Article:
By: Alberto Sclaverano
David Cronenberg is one of the most celebrated (and controversial) living filmmakers. A relevant part of his filmography can be described as “body-horror”; it combines sci-fi and horror elements to explore themes like genetic manipulation and the frontiers of human sexuality. Movies like Videodrome (1983), The Fly (1986), and eXistenZ (1999) are both disturbing and fascinating. Cronenberg’s new film, Crimes of the Future (the title is the same as one of his earliest movies from 1970) is his first work since 2014 and shows the director come back to his old obsessions. But for the first time, a Cronenberg movie also contains an explicit ecological message. Set in an undefined, decadent future, the film describes how humankind has changed, probably under the influence of climate change and environmental pollution. Human evolution has drastically accelerated, even if it is not clear which will be the outcome. The majority of people cannot feel pain anymore, infectious diseases no longer exist, and some persons have new organs, maybe tumors, growing inside their bodies. The turning point in this process seems to be the development of the capacity of digesting plastic.
It is now sadly common to read how plastic particles are detected inside several fish and sea turtles. In December 2020, “The Guardian” published an article about microplastics revealed for the first time in the placentas of unborn babies and interviewed scientists who were unsure of the possible severe long-term damages. In the first scene of Cronenberg’s movie, we see a child feeding on a plastic bin, literally eating it piece by piece. This is only one of many weird moments in which the director illustrates his vision of humanity’s future. Saul Tenser, played by Cronenberg’s frequent collaborator Viggo Mortensen, is a body artist who has new organs growing inside his body due to a genetic mutation. He removes them for people’s entertainment during public surgery sessions, with the help of his assistant and lover Caprice (played by Léa Seydoux). But this is more than a performance art show. In a world where physical pain has disappeared, the concept of physical pleasure has changed too. So, surgery and self-mutilation seem to have become a source of arousal for many people. At some point, Kristen Stewart’s character, Timlin, who works for the National Organ Registry and works with Saul and Caprice, declares without irony or disgust that “surgery is the new sex”. It is shocking, but totally in line with the director’s artistic vision, which often deals with the evolution of human sexuality. Crimes of the Future closely reminds Cronenberg’s controversial film Crash (1996), in which car accidents became a way to explore sexual desires. In the world depicted by Cronenberg in the film, there is a whole range of activities, both legal and illegal, that revolve around surgery and extreme body art. These seem to be the real “crimes of the future” that give the movie its title.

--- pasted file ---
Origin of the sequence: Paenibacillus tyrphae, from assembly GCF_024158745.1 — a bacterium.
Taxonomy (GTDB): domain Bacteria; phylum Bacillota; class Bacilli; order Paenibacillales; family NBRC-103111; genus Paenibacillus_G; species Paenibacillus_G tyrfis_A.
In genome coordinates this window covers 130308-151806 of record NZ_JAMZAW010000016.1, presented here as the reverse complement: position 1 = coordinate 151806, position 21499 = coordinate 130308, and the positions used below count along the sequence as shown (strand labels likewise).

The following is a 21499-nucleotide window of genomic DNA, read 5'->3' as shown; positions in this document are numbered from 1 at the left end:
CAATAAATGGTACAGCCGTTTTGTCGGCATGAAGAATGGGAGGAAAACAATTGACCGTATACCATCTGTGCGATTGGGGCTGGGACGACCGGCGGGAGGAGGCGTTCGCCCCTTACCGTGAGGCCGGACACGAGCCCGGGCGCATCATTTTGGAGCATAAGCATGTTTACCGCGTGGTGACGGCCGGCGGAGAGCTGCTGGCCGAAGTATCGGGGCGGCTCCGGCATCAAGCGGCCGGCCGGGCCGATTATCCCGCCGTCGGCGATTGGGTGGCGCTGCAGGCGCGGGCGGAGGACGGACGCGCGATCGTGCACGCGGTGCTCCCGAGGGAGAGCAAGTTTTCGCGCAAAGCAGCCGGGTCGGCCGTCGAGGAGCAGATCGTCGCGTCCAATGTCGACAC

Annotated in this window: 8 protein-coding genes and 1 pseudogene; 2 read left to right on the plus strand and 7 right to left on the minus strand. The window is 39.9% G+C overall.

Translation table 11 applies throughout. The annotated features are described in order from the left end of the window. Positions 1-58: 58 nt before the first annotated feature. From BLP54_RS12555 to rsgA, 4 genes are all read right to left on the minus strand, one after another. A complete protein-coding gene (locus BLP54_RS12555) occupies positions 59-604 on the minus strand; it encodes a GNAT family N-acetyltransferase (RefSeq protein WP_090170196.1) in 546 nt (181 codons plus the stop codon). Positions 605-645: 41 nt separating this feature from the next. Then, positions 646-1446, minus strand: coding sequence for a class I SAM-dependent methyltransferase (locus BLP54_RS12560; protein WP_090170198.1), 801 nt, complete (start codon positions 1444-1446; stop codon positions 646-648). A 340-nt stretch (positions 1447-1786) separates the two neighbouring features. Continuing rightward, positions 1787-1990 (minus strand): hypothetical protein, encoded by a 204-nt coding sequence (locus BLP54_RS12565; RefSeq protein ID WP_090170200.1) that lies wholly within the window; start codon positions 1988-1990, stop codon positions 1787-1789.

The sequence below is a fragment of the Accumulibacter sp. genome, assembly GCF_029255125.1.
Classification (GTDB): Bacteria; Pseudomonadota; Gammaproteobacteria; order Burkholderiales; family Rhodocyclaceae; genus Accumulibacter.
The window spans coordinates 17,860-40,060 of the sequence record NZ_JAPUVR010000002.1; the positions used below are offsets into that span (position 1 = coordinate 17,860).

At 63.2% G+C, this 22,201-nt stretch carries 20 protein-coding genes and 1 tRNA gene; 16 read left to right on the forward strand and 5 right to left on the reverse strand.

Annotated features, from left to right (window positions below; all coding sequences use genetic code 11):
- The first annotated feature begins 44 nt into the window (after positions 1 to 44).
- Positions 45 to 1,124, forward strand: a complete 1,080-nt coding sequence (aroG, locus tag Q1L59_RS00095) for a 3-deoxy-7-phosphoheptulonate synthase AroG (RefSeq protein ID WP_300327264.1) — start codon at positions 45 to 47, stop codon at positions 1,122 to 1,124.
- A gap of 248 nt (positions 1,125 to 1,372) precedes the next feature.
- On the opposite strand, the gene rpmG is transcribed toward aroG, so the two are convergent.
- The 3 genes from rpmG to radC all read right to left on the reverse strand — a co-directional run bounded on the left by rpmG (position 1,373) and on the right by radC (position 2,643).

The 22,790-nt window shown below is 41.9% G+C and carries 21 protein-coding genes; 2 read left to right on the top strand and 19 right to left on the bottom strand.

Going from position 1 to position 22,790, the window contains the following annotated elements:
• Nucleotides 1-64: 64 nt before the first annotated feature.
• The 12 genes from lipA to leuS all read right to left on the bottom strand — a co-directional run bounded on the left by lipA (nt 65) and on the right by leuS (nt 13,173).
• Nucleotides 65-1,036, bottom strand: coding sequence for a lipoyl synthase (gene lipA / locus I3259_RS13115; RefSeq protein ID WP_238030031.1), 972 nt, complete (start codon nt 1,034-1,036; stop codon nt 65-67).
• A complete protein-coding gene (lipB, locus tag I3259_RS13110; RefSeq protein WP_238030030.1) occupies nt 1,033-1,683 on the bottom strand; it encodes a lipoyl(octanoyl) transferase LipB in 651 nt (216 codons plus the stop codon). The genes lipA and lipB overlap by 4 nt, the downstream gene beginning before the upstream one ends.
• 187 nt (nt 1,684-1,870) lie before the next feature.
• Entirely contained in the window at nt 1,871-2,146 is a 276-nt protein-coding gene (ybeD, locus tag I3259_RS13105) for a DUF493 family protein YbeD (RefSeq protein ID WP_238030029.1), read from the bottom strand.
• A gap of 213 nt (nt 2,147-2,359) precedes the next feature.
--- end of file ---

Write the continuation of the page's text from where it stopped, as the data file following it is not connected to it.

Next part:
So, what is the director telling us? While the plot’s themes are disturbing, it is not a traditional horror film, so it is not scary or creepy in the classical sense. The action is staged in a detached, quiet form, and it contains elements of black humor in the dialogues. After the first screen at Cannes Film Festival, some critics explained the whole story as an allegory for the consequences of climate change, while others did not agree. I think that it is true, but that is only a part of the movie’s whole meaning. It is also a dark satire on the future of consumerism, which risks absorbing everything, including human bodies. Mr. Cronenberg seems to give us a warning. If mankind exploits and consumes the world around, it must accept that as a species it will be affected heavily. We are part of nature. If nature changes, if animals are forced to eat plastic, as it happens today in the oceans, we will soon follow and our bodies will need to adapt too. Crimes of the Future does not present this as a negative thing, just as something bound to happen. The film will appear nightmarish for many spectators, but it is essentially a cautionary tale, that helps us to reflect on ourselves, our planet, and our future.